BBC World: ‘Tampon tax’ around the world

This week, as unofficial international women taboos correspondent, I tackled the tax paid on sanitary products around the world, featuring fabulous Slovakian Diana Fabianova, director of The Moon Inside You:

Half the world’s population needs to use them for a week each month every month for about 30 years.

So why are sanitary products – used to absorb menstrual blood and therefore many would argue essential – taxed?

A campaign launched in a number of countries has had success in Australia where treasurer Joe Hockey has said he will ask state and territory governments to remove the tax on tampons and sanitary towels.


Read more here.

BBC World: Why does Indonesia demand that female military recruits are virgins?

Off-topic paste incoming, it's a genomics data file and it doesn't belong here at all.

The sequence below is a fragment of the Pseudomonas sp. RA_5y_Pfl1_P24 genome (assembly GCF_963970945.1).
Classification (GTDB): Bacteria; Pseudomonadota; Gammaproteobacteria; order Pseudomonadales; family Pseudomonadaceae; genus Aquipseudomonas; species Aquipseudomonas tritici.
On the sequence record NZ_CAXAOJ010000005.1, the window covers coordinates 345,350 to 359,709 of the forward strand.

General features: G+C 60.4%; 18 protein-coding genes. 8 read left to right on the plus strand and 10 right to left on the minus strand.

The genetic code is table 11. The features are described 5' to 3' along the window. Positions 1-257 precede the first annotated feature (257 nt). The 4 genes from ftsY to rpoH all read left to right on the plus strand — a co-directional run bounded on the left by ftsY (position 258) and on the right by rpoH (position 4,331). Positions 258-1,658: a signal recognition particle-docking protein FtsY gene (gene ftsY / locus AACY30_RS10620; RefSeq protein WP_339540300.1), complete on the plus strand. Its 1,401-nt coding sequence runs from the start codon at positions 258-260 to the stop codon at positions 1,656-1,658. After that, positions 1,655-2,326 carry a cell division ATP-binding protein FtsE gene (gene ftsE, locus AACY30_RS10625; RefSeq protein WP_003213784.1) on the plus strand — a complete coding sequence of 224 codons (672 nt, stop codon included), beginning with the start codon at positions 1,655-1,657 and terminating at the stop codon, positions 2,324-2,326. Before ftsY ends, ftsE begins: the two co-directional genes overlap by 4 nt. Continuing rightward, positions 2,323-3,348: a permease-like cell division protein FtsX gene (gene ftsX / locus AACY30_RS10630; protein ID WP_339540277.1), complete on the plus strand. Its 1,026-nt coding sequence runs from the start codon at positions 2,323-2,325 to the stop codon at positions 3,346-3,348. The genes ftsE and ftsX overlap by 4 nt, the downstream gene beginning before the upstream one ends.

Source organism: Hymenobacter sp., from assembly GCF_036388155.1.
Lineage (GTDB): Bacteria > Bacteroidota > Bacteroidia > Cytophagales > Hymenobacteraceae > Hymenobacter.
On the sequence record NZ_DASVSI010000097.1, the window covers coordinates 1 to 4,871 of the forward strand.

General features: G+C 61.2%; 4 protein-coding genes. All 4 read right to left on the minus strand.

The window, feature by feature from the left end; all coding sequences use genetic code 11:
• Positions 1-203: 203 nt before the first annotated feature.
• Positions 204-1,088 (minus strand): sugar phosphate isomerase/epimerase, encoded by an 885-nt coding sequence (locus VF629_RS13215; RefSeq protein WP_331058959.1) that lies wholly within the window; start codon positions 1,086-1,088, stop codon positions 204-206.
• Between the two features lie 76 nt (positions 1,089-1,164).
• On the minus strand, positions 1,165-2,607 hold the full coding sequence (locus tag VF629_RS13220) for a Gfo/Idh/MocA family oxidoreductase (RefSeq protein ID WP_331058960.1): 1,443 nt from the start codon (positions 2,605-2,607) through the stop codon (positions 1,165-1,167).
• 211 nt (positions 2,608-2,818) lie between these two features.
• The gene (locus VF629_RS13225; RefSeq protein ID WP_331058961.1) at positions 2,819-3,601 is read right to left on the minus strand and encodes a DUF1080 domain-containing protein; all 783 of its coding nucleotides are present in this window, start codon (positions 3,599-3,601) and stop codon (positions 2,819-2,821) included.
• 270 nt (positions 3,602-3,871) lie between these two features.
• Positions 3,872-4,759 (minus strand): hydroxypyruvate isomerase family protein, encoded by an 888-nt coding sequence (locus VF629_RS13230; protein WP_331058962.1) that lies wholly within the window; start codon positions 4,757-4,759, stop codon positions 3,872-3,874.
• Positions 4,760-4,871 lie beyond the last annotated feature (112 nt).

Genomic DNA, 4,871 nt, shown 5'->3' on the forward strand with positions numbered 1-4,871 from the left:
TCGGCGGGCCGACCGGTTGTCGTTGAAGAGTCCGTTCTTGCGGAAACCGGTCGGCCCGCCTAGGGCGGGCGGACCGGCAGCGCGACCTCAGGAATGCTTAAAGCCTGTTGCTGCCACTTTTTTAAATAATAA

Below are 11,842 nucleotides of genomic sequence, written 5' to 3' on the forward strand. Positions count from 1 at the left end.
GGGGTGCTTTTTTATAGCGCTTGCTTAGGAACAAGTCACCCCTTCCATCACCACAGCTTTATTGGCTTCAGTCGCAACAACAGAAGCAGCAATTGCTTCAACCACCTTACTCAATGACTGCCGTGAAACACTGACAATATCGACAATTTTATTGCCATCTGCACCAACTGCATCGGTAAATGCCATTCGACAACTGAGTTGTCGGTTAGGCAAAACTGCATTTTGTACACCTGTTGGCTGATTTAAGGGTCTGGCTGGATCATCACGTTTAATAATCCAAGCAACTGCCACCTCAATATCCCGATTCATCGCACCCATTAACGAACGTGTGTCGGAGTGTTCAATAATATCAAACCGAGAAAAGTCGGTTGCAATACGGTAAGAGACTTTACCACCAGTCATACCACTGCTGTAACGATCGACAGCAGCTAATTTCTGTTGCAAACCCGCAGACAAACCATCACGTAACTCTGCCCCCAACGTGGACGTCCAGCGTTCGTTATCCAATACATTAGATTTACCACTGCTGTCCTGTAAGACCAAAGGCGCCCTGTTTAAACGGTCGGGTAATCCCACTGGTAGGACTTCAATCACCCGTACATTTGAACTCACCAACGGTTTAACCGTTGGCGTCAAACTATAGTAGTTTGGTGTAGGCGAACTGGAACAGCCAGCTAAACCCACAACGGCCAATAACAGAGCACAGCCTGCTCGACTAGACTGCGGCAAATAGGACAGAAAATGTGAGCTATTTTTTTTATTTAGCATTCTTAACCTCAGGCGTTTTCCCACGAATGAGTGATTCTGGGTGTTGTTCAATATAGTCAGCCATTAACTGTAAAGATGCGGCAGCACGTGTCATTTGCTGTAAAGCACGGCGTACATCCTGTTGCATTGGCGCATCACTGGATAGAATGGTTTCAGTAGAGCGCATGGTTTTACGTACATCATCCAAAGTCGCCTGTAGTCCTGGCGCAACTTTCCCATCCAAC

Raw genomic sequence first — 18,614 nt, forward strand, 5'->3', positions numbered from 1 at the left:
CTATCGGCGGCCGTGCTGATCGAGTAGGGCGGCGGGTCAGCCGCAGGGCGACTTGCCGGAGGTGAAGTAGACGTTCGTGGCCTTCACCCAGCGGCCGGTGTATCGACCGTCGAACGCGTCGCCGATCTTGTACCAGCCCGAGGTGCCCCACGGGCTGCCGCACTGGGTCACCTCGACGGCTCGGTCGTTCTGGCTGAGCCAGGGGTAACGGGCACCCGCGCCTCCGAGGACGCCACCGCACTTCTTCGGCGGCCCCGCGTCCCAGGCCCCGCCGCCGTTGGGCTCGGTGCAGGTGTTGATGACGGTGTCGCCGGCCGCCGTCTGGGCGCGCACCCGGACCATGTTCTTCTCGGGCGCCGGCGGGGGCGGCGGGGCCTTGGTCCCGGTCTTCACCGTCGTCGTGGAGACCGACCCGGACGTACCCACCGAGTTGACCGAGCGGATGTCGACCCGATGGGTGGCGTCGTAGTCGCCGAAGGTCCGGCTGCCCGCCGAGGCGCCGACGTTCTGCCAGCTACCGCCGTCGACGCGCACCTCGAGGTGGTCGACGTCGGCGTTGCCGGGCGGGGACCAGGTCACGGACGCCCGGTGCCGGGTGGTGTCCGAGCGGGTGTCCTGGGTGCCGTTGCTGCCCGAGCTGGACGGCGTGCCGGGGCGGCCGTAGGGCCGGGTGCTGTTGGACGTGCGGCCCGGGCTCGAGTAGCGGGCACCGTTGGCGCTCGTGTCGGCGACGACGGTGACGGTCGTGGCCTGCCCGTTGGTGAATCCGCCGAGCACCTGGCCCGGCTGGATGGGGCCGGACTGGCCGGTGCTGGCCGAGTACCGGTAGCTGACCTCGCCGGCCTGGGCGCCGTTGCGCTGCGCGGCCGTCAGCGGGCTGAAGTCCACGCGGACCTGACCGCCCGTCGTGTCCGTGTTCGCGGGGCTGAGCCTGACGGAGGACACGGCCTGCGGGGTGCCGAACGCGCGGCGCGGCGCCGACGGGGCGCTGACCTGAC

Human rights activists want Indonesia to stop so-called virginity tests being used in the recruitment of female military recruits.

“Bonkers”, “primitive” and “unscientific” are words used to describe it by one of the Human Rights Watch (HRW) researchers who interviewed women who had been subjected to the test.

The World Health Organization has said: “There is no place for virginity testing; it has no scientific validity.”

HRW says the tests are also discriminatory and have no bearing on a woman’s ability to perform her job.

 Continue reading here.